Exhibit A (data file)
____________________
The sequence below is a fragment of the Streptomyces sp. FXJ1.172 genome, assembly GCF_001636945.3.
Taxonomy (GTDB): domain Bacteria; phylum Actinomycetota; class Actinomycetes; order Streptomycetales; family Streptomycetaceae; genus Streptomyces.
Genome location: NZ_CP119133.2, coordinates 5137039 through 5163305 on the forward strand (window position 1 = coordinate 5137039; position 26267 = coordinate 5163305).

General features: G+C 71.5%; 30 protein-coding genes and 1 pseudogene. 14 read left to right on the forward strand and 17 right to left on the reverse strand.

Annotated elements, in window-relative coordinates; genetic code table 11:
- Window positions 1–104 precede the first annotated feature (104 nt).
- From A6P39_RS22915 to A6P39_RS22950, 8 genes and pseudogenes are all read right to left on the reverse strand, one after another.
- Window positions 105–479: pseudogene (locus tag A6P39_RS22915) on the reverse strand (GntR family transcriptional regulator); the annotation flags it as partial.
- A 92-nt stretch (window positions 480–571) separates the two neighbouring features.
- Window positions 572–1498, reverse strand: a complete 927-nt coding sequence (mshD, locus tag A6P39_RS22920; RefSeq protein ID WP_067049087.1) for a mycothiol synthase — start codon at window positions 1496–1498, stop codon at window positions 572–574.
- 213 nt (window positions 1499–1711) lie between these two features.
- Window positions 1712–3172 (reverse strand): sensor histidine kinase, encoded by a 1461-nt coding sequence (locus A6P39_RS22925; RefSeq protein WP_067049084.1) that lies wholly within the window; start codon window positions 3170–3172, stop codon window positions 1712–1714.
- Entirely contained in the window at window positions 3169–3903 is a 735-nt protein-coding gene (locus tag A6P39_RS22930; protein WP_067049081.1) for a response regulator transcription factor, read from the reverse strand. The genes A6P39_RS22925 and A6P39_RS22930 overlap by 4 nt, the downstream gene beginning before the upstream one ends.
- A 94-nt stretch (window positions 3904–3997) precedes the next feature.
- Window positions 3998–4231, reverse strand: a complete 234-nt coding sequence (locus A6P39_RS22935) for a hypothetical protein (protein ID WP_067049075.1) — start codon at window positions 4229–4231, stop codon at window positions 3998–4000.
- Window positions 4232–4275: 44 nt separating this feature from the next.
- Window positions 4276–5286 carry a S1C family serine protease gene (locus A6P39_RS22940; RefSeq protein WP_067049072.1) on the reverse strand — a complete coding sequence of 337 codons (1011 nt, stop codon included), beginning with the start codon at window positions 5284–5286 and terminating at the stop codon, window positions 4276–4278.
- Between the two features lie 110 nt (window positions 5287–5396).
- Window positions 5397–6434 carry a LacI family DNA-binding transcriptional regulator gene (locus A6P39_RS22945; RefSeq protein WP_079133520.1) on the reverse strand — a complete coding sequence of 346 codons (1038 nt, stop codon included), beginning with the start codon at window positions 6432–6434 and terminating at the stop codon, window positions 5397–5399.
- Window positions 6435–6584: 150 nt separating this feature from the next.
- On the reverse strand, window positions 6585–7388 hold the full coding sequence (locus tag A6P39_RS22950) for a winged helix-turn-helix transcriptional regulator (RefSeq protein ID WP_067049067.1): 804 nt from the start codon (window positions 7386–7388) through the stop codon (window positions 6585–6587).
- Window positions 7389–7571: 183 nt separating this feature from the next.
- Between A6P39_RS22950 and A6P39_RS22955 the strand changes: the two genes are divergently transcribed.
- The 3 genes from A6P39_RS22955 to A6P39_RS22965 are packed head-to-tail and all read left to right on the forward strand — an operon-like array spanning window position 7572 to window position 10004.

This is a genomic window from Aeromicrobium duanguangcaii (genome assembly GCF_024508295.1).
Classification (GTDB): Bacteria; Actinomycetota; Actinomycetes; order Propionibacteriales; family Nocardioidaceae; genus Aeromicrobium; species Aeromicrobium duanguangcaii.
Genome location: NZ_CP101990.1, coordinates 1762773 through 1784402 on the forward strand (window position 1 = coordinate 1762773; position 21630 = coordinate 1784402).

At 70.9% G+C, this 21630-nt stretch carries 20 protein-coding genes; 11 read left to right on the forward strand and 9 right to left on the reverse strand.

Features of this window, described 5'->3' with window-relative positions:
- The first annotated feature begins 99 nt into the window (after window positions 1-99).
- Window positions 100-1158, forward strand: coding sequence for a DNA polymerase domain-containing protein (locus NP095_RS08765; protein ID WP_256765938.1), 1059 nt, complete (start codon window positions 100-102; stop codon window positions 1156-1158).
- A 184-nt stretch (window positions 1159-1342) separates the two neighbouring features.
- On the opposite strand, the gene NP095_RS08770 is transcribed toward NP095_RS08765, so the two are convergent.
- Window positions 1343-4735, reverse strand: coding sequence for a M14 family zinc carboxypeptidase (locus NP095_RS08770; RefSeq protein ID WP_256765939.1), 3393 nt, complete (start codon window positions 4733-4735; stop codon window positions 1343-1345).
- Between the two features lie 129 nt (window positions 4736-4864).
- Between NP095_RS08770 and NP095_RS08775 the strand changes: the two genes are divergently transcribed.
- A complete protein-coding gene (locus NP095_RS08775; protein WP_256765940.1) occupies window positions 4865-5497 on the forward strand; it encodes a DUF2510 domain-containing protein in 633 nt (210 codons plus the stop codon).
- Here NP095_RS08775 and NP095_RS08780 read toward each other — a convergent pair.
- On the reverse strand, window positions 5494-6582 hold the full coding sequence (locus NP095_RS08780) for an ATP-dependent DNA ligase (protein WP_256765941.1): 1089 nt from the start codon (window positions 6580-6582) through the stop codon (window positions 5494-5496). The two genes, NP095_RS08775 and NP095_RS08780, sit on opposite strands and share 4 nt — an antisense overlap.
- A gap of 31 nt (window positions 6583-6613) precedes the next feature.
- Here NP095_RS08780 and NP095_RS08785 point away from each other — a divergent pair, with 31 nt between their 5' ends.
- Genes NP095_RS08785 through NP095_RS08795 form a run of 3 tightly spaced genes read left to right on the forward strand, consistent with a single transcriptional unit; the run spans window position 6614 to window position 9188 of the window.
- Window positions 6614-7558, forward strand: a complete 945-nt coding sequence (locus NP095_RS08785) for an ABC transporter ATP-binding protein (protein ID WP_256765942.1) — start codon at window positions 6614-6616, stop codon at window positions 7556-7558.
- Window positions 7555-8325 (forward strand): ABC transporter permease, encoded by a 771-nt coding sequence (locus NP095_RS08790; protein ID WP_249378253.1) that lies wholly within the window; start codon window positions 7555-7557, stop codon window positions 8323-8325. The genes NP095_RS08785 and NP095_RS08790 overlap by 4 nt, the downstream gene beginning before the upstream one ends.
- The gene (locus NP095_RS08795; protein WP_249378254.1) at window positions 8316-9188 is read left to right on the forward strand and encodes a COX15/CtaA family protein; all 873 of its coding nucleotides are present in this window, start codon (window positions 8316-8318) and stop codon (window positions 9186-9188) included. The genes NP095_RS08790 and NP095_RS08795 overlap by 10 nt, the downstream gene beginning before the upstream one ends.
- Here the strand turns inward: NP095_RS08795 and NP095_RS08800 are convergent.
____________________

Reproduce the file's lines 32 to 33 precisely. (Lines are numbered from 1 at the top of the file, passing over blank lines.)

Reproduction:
- A 184-nt stretch (window positions 1159-1342) separates the two neighbouring features.
- On the opposite strand, the gene NP095_RS08770 is transcribed toward NP095_RS08765, so the two are convergent.